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Coronavirus morning brief: The latest on the $500 billion aid package, Trump's immigration order, and more

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WASHINGTON (AP) — Senate Democratic Leader Chuck Schumer said Tuesday agreement has been reached on major elements of a nearly $500 billion coronavirus aid package for small businesses, including additional help for hospitals and virus testing.

Schumer said post-midnight talks among Democratic and Republican leaders, along with Trump administration officials, including White House Chief of Staff Mark Meadows, produced a breakthrough agreement on the package.

“We have a deal and I think we'll pass it today,” Schumer said on CNN. He cautioned that staff are still “dotting the I's and crossing the T's.”

A Tuesday afternoon Senate session could provide an opportunity to quickly pass the legislation if it comes together quickly, though the Democratic-controlled House is planning on calling lawmakers to Washington for a vote later in the week.

Here's an update on all developments. Scroll or swipe further for in-depth coverage.

  • President Donald Trump said that he will sign an executive order “to temporarily suspend immigration into the United States” because of the coronavirus. He offered no details about which immigration programs might be affected by the order.
  • Worldwide, the virus has infected nearly 2.5 million people and caused more than 170,000 deaths, according to a Johns Hopkins University count. The U.S. is the hardest-hit nation, with nearly 788,000 infections and more than 42,000 deaths.
  • The oil market plunged further on Tuesday on concerns over a collapse in demand as the pandemic leaves factories, cars and airplanes idled around the world.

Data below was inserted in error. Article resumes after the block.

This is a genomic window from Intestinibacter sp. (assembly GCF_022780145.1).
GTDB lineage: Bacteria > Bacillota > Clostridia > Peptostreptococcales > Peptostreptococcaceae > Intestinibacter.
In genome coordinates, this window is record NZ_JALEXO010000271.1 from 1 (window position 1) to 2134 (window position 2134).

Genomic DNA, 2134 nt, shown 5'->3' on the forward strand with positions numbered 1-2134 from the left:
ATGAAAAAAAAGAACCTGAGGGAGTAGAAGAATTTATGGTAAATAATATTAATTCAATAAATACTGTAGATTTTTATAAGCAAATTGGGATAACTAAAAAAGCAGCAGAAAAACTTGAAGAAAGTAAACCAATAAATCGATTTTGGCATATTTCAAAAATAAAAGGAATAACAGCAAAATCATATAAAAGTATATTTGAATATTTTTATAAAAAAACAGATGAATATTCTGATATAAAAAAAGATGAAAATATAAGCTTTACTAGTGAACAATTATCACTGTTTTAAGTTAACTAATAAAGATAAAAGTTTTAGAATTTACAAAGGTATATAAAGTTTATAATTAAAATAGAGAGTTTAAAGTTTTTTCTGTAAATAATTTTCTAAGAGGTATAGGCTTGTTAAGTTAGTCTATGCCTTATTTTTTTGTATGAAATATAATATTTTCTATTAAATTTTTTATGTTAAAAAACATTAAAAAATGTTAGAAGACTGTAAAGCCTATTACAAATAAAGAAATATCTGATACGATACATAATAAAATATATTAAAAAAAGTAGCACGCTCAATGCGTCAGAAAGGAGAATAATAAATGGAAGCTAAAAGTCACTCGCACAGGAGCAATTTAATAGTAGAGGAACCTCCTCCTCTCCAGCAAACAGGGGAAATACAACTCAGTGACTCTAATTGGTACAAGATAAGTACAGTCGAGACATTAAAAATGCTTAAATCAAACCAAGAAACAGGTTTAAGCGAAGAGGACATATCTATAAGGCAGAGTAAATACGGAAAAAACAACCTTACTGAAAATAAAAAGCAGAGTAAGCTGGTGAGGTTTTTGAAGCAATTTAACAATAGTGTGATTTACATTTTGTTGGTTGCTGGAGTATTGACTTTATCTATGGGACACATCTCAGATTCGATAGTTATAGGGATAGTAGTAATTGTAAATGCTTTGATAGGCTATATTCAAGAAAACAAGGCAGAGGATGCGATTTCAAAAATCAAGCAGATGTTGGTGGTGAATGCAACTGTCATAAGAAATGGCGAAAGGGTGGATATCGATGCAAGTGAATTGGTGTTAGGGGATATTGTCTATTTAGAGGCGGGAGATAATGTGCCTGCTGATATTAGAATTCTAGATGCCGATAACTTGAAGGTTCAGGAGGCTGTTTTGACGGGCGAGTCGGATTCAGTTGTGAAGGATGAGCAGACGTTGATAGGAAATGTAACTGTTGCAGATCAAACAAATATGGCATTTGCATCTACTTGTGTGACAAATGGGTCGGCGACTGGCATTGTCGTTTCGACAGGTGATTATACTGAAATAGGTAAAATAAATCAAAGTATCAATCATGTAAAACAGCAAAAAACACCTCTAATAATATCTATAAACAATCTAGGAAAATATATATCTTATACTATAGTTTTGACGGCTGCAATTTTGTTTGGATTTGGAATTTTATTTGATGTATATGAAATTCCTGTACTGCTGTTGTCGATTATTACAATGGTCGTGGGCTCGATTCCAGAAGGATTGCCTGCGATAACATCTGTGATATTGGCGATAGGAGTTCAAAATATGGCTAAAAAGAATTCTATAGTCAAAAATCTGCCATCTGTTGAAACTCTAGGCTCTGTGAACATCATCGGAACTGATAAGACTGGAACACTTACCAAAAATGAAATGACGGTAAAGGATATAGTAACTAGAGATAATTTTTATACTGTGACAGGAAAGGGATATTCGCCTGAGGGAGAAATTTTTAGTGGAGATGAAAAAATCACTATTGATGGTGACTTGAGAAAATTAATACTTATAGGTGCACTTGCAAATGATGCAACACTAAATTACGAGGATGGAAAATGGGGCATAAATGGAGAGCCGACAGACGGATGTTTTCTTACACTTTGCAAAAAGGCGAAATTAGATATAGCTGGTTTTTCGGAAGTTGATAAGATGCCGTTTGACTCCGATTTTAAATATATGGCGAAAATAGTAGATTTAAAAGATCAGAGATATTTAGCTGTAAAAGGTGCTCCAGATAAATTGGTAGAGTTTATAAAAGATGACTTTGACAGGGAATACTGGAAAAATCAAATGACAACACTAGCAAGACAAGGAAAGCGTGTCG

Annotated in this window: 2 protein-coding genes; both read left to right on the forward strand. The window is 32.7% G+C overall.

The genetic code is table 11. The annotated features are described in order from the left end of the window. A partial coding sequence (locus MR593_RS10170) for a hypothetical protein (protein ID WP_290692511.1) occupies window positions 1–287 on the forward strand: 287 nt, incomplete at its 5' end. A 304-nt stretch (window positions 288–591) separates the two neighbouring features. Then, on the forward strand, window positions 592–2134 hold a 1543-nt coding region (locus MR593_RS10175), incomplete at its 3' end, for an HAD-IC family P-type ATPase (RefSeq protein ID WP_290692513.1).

• The U.N. General Assembly demanded global action to quickly scale up the development of and access to medicines, vaccines and equipment to battle the pandemic, while the World Health Organization warned Tuesday that rushing to ease coronavirus lockdowns could lead to a resurgence of the outbreak.
  • WHO says the number of beds in intensive care units available to treat COVID-19 patients in 43 African countries is less than 5,000. That’s about five beds per 1 million people compared to 4,000 beds per 1 million in Europe.
  • Boeing and at least one other U.S. heavy-equipment manufacturer resumed production and some states rolled out aggressive reopening plans Monday, despite nationwide concerns there is not enough testing yet to keep the coronavirus from rebounding.
  • Several European countries, including Denmark, Austria, Spain and Germany, have begun gradually easing restrictions, allowing some people back to work, including hairdressers, dentists and construction workers.
  • After enduring extended trade disputes and worker shortages, U.S. hog farmers were poised to finally hit it big this year with expectations of climbing prices amid soaring domestic and foreign demand. Instead, restaurant closures due to the coronavirus have contributed to an estimated $5 billion in losses for the industry, and almost overnight millions of hogs stacking up on farms now have little value.
  • This year's Scripps National Spelling Bee has been canceled after organizers concluded there is “no clear path to safely set a new date in 2020” because of the coronavirus pandemic.
  • Britain is marking Queen Elizabeth II's 94th birthday with silence Tuesday, as the nation in lockdown amid the COVID-19 pandemic forgoes the usual gun salutes and ringing of bells. British Prime Minister Boris Johnson is scheduled to speak with U.S. President Donald Trump and the queen this week as he gradually returns to work.


For more summaries and full reports, please select from the articles below. Scroll further for things to do during isolation, interactive maps on testing, and more.


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